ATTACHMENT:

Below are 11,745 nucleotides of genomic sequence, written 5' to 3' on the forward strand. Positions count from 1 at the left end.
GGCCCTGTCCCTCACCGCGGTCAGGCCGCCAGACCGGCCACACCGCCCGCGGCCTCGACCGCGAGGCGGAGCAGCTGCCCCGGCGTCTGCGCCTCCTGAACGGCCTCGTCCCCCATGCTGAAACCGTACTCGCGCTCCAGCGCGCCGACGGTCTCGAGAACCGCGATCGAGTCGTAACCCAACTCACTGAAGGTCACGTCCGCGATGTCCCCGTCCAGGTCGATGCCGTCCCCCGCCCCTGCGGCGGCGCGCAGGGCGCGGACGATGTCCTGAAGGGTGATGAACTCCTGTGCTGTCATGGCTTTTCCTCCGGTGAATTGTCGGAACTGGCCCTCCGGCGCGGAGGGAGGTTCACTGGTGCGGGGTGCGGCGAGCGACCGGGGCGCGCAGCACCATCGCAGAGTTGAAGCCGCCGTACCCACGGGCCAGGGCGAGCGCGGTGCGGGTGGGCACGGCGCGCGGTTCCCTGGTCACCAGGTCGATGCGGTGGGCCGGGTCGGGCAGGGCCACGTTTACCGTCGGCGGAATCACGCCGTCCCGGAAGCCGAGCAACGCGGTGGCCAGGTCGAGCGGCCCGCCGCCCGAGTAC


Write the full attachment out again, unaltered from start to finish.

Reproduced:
Below are 11,745 nucleotides of genomic sequence, written 5' to 3' on the forward strand. Positions count from 1 at the left end.
GGCCCTGTCCCTCACCGCGGTCAGGCCGCCAGACCGGCCACACCGCCCGCGGCCTCGACCGCGAGGCGGAGCAGCTGCCCCGGCGTCTGCGCCTCCTGAACGGCCTCGTCCCCCATGCTGAAACCGTACTCGCGCTCCAGCGCGCCGACGGTCTCGAGAACCGCGATCGAGTCGTAACCCAACTCACTGAAGGTCACGTCCGCGATGTCCCCGTCCAGGTCGATGCCGTCCCCCGCCCCTGCGGCGGCGCGCAGGGCGCGGACGATGTCCTGAAGGGTGATGAACTCCTGTGCTGTCATGGCTTTTCCTCCGGTGAATTGTCGGAACTGGCCCTCCGGCGCGGAGGGAGGTTCACTGGTGCGGGGTGCGGCGAGCGACCGGGGCGCGCAGCACCATCGCAGAGTTGAAGCCGCCGTACCCACGGGCCAGGGCGAGCGCGGTGCGGGTGGGCACGGCGCGCGGTTCCCTGGTCACCAGGTCGATGCGGTGGGCCGGGTCGGGCAGGGCCACGTTTACCGTCGGCGGAATCACGCCGTCCCGGAAGCCGAGCAACGCGGTGGCCAGGTCGAGCGGCCCGCCGCCCGAGTAC